Decorated Christmas Tree Cookies: A Guide to Festive Baking and Decorating


Hello, fellow Christmas enthusiasts! As the holiday season approaches, there’s nothing quite like the aroma of freshly baked cookies filling the home. I’m thrilled to share my passion for creating beautifully decorated Christmas tree cookies. Let’s dive into a world of sweet, festive delights and explore the art of cookie decoration together.

Choosing the Right Cookie Recipe

A good cookie begins with the perfect dough. I’ll guide you through a basic yet versatile cookie recipe, ideal for shaping and decorating. Remember, the key is in the texture – firm enough to hold its shape, yet tender when bitten into. I’ll share some personal tips to ensure your dough turns out just right every time.

Here’s a versatile and reliable cookie recipe that’s perfect for decorating, especially for your “Decorated Christmas Tree Cookies.” This recipe is ideal for creating cookies that hold their shape well and have a delicious flavor, making them the perfect canvas for your festive decorations.

Classic Sugar Cookie Recipe


  • 3 cups all-purpose flour
  • 1 teaspoon baking powder
  • 1/2 teaspoon salt
  • 1 cup (2 sticks) unsalted butter, softened
  • 1 cup granulated sugar
  • 1 large egg
  • 2 teaspoons vanilla extract


  1. Whisk Dry Ingredients: In a medium bowl, whisk together the flour, baking powder, and salt. Set aside.
  2. Cream Butter and Sugar: In a large bowl, use an electric mixer to cream the softened butter and sugar together until light and fluffy, about 3-4 minutes.
  3. Add Egg and Vanilla: Beat in the egg and vanilla extract until thoroughly combined.
  4. Combine Wet and Dry Ingredients: Gradually add the dry ingredients to the wet ingredients. Mix until just combined. Be careful not to overmix, as this can make the cookies tough.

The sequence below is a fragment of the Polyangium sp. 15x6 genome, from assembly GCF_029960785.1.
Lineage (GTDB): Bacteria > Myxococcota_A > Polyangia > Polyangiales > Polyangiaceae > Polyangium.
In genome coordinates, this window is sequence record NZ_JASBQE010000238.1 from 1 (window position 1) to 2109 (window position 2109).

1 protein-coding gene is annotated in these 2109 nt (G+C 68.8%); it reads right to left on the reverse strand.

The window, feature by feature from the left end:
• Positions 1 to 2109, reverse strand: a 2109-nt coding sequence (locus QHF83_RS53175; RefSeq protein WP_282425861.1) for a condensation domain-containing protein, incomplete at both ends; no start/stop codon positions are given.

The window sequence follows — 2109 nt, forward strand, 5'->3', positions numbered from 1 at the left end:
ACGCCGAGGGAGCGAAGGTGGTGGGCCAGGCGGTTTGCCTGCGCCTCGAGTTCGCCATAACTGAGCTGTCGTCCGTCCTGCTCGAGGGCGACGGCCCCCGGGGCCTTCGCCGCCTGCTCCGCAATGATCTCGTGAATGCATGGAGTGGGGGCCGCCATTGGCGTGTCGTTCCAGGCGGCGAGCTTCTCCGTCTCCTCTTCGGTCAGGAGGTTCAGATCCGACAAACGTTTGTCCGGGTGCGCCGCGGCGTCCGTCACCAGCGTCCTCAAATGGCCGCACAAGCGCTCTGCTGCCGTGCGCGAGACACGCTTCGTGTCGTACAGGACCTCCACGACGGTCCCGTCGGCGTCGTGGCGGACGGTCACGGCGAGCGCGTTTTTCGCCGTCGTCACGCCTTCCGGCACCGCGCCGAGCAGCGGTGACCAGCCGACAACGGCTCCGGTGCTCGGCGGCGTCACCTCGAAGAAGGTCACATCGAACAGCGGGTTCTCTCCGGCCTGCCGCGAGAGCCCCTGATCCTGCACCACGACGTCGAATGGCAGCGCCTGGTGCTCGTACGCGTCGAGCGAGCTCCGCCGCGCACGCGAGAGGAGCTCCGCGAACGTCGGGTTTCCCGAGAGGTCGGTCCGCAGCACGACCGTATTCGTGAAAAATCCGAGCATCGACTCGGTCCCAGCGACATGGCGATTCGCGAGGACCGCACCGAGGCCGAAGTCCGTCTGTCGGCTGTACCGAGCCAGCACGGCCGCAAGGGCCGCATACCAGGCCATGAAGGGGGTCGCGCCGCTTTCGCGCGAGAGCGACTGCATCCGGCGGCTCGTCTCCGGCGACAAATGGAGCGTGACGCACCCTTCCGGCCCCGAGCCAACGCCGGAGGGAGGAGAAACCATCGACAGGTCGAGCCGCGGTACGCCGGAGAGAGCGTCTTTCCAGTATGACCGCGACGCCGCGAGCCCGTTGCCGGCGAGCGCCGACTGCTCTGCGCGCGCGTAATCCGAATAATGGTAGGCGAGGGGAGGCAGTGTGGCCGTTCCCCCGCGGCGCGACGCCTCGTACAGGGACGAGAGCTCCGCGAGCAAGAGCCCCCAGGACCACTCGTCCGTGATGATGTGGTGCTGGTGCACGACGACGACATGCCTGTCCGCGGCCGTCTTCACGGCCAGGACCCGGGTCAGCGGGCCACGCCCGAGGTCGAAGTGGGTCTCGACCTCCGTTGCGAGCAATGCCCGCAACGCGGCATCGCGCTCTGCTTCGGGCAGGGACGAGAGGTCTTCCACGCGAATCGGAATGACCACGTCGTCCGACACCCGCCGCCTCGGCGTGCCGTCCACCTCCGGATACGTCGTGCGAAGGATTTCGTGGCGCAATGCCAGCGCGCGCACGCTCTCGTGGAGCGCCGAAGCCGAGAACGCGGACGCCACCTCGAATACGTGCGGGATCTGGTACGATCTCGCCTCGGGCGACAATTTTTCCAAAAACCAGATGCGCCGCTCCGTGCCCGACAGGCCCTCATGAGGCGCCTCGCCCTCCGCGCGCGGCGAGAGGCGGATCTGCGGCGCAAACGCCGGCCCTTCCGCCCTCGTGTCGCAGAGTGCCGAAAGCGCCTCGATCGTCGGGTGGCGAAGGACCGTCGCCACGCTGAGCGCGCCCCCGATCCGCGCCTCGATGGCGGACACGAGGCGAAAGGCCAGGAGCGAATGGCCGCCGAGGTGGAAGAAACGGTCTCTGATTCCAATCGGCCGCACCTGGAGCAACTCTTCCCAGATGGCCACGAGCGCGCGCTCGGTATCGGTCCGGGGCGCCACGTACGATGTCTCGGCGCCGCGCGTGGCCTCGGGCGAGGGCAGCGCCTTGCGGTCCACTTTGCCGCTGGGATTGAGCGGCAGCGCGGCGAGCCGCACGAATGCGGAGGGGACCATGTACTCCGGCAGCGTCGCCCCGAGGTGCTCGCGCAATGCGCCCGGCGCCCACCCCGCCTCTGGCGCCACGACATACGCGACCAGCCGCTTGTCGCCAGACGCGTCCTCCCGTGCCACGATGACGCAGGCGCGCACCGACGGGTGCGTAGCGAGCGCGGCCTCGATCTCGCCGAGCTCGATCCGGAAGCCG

5. Chill the Dough: Divide the dough in half, flatten into disks, and wrap in plastic wrap. Chill in the refrigerator for at least 1 hour. This step is crucial as it makes the dough easier to roll and cut without spreading during baking.
  6. Preheat Oven and Prepare Baking Sheets: Preheat your oven to 350°F (175°C). Line baking sheets with parchment paper or silicone baking mats.
  7. Roll Out the Dough: On a lightly floured surface, roll out one disk of dough to about 1/4-inch thickness. Use cookie cutters to cut out Christmas tree shapes.
  8. Bake: Place the cutouts on the prepared baking sheets, spacing them about 2 inches apart. Bake for 8-10 minutes or until the edges are just slightly golden. The exact time will depend on the size and thickness of your cookies.
  9. Cool: Let the cookies cool on the baking sheet for 5 minutes, then transfer to a wire rack to cool completely before decorating.
  10. Decorate: Once cooled, decorate your cookies with royal icing, sprinkles, or any other festive decorations you like.

Tips for Success:

  • Ensure your butter is at room temperature for easier creaming.